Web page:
Patients, staff and visitors will still be required to wear face coverings in all areas of University Hospital Southampton, unless they are exempt, despite the end of restrictions from Monday.
For the time being, the numbers of visitors to UHS will also remain restricted – except in defined and exceptional circumstances – but this policy will continue to be continually reviewed and our guidance updated as the local situation changes.
The measures, in line with guidance from Public Health England and rules being enforced by our healthcare partners across the county, are needed as community cases of the highly transmissible Delta variant continue to rise sharply in the wider Southampton area.
In the past seven days there were 830 new cases recorded in the city, an increase of 282 in the past week.
The rising number of cases combined with the city having a relatively low vaccine uptake – in part due to a younger population – presents a clear and present danger that could not only see hospital admissions rise but also compromise hospital services.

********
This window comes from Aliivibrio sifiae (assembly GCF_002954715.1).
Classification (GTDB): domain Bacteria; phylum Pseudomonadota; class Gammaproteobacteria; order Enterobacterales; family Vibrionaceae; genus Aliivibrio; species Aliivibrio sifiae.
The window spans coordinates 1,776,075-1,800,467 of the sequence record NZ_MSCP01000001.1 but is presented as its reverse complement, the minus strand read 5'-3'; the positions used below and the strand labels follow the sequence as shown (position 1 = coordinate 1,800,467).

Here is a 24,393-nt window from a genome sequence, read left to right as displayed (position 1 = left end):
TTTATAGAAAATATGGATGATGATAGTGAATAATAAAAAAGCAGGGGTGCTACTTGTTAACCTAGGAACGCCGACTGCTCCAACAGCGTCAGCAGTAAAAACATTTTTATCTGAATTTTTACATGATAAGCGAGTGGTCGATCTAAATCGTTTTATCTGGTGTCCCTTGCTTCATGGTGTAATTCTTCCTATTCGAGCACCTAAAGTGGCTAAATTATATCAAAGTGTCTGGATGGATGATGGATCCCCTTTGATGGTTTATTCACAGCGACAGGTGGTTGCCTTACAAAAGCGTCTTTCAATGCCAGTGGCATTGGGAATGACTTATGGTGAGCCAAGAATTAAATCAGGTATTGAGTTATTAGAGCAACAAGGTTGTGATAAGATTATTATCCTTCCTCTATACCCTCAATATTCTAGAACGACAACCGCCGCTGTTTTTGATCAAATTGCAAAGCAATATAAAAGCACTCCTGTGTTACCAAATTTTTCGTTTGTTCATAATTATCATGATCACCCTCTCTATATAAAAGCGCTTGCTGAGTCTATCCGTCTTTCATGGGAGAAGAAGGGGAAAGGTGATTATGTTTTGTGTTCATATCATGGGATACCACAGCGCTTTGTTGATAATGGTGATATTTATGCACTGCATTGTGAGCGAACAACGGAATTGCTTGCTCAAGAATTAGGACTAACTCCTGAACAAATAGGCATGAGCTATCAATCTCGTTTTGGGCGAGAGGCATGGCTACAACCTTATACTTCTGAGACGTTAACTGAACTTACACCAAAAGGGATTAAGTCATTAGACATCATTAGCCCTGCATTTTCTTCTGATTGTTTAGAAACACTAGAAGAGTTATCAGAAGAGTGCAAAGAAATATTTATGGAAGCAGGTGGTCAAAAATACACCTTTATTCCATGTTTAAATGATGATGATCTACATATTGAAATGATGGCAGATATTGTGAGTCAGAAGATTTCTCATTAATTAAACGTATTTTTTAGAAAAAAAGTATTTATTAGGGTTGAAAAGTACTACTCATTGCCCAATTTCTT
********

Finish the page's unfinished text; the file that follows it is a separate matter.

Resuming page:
UHS is currently admitting patients with Covid-19 who are predominantly younger adults who have not yet been fully vaccinated. While their length of stay is not as long as we have seen previously and their treatment is generally less intensive, those beds are quickly being filled by new COVID patients.
This presents a challenge as the opportunity for hospital transmission becomes more acute.
Gail Byrne, chief nursing officer at University Hospital Southampton, said: “We are a hospital providing care to vulnerable and immunocompromised patients which is why our COVID ZERO campaign to stop transmission to patients and protect our workforce remains paramount.
“This week has seen a further rise in the number of positive cases within the community and we must do all we can to ensure our staff are able to continue to carry out the vital work of caring for the sickest among us.
“Despite the wider easing of restrictions from Monday (July 19) there is still a vital need for protective measures to remain in place in our hospital so we can continue to recover our vital services and tackle the backlog of increased waiting lists, that have been a tragic outcome of the pandemic.”
Gail added: “We are all in this together and have come a long way – but we are far from out of the woods yet. It is the continued actions of each and every one of us that collectively will make the difference.”
Posted on Thursday 15 July 2021